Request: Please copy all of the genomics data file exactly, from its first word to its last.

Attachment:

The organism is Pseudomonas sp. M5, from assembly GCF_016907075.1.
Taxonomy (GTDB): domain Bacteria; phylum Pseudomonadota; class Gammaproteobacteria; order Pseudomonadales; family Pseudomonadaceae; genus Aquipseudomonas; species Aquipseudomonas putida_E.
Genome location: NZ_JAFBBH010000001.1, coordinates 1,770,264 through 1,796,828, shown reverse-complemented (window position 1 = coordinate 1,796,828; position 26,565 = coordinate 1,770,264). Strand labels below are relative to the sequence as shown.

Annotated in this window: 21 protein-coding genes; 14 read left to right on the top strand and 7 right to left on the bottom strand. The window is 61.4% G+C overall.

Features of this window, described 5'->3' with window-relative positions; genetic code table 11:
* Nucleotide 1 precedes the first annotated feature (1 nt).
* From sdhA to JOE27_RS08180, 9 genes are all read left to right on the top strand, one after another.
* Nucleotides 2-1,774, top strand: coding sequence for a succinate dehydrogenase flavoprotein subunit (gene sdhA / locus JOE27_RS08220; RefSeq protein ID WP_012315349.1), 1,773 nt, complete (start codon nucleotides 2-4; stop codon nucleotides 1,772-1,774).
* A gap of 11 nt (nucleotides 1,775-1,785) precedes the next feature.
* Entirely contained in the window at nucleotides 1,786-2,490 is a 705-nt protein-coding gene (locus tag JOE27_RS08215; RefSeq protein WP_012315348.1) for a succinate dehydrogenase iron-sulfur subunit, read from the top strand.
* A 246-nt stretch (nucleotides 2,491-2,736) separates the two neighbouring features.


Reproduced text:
The organism is Pseudomonas sp. M5, from assembly GCF_016907075.1.
Taxonomy (GTDB): domain Bacteria; phylum Pseudomonadota; class Gammaproteobacteria; order Pseudomonadales; family Pseudomonadaceae; genus Aquipseudomonas; species Aquipseudomonas putida_E.
Genome location: NZ_JAFBBH010000001.1, coordinates 1,770,264 through 1,796,828, shown reverse-complemented (window position 1 = coordinate 1,796,828; position 26,565 = coordinate 1,770,264). Strand labels below are relative to the sequence as shown.

Annotated in this window: 21 protein-coding genes; 14 read left to right on the top strand and 7 right to left on the bottom strand. The window is 61.4% G+C overall.

Features of this window, described 5'->3' with window-relative positions; genetic code table 11:
* Nucleotide 1 precedes the first annotated feature (1 nt).
* From sdhA to JOE27_RS08180, 9 genes are all read left to right on the top strand, one after another.
* Nucleotides 2-1,774, top strand: coding sequence for a succinate dehydrogenase flavoprotein subunit (gene sdhA / locus JOE27_RS08220; RefSeq protein ID WP_012315349.1), 1,773 nt, complete (start codon nucleotides 2-4; stop codon nucleotides 1,772-1,774).
* A gap of 11 nt (nucleotides 1,775-1,785) precedes the next feature.
* Entirely contained in the window at nucleotides 1,786-2,490 is a 705-nt protein-coding gene (locus tag JOE27_RS08215; RefSeq protein WP_012315348.1) for a succinate dehydrogenase iron-sulfur subunit, read from the top strand.
* A 246-nt stretch (nucleotides 2,491-2,736) separates the two neighbouring features.